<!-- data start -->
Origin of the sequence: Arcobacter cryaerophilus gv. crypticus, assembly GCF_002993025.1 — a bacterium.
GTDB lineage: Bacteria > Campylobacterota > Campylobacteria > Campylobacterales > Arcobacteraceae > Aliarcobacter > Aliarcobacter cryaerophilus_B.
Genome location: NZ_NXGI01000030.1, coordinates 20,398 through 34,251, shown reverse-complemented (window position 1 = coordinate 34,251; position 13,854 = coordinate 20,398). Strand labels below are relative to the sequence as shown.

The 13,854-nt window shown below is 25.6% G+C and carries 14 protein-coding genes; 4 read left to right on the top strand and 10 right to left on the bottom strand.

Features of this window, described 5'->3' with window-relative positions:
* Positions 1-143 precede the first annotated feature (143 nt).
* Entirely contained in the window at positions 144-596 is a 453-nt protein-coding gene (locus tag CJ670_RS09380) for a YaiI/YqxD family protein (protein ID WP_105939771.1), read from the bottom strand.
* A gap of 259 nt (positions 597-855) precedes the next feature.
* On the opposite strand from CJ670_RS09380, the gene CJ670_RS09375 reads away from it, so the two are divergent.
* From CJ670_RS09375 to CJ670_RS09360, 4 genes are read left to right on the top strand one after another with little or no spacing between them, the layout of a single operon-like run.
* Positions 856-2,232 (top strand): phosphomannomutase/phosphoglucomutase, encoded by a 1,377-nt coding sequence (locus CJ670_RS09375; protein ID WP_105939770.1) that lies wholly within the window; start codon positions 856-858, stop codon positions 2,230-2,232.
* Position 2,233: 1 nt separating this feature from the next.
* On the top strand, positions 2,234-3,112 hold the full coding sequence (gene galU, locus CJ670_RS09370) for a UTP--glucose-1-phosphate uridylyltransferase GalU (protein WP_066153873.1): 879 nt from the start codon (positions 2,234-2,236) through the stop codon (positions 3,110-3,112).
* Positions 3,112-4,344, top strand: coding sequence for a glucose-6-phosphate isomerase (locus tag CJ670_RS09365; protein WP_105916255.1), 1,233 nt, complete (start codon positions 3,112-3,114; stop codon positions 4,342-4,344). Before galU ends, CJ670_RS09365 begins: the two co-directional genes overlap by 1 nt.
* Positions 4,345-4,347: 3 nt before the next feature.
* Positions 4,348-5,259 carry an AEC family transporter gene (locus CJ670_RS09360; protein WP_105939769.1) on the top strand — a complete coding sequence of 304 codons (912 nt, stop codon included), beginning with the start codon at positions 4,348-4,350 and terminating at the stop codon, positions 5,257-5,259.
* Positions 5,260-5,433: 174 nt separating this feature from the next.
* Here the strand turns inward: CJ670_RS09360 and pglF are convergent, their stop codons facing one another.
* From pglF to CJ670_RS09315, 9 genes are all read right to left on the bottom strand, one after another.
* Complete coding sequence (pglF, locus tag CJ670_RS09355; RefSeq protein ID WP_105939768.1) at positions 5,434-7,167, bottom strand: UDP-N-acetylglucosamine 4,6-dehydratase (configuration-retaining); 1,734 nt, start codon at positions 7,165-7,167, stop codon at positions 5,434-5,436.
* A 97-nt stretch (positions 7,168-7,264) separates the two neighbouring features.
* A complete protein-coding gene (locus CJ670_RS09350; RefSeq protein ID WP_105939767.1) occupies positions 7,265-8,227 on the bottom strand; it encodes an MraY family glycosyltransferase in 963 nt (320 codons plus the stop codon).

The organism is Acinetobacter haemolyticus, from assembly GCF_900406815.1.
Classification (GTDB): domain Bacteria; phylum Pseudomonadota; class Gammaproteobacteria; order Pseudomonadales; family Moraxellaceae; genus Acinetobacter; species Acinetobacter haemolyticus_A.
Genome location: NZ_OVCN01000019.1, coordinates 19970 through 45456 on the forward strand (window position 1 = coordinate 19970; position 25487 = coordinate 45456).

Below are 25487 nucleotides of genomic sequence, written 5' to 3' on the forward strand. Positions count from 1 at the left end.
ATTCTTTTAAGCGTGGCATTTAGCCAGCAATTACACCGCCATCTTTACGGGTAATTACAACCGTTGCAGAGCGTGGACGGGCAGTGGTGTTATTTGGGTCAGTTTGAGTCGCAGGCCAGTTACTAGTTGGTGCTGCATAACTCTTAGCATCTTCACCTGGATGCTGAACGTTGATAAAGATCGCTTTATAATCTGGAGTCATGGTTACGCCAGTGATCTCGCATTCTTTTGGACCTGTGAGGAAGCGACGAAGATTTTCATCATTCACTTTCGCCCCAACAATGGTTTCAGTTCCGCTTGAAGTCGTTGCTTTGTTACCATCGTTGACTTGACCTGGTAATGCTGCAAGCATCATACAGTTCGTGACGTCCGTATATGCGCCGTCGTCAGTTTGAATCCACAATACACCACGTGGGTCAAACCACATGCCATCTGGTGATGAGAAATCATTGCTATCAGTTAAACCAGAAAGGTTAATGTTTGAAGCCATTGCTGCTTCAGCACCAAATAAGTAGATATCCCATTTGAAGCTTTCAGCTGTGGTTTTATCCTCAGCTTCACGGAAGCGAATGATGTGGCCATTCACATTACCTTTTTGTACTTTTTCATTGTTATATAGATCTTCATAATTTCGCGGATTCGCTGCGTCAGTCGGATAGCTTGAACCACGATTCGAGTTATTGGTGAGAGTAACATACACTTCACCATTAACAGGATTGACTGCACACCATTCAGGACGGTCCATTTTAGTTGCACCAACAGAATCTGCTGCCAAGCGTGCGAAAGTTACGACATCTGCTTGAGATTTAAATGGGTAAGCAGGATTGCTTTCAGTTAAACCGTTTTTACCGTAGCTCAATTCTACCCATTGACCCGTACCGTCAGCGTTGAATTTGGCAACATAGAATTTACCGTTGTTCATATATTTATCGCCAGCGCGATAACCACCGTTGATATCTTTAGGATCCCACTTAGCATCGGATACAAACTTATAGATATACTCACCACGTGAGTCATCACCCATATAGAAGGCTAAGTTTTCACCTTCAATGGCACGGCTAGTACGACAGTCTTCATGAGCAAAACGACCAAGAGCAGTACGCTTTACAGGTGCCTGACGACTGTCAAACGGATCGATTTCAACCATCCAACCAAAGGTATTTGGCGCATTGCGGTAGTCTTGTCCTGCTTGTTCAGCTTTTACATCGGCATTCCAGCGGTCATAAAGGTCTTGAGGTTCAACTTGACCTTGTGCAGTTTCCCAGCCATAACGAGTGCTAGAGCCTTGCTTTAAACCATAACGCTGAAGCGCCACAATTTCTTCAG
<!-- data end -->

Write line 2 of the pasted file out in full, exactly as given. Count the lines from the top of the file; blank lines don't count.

GTDB lineage: Bacteria > Campylobacterota > Campylobacteria > Campylobacterales > Arcobacteraceae > Aliarcobacter > Aliarcobacter cryaerophilus_B.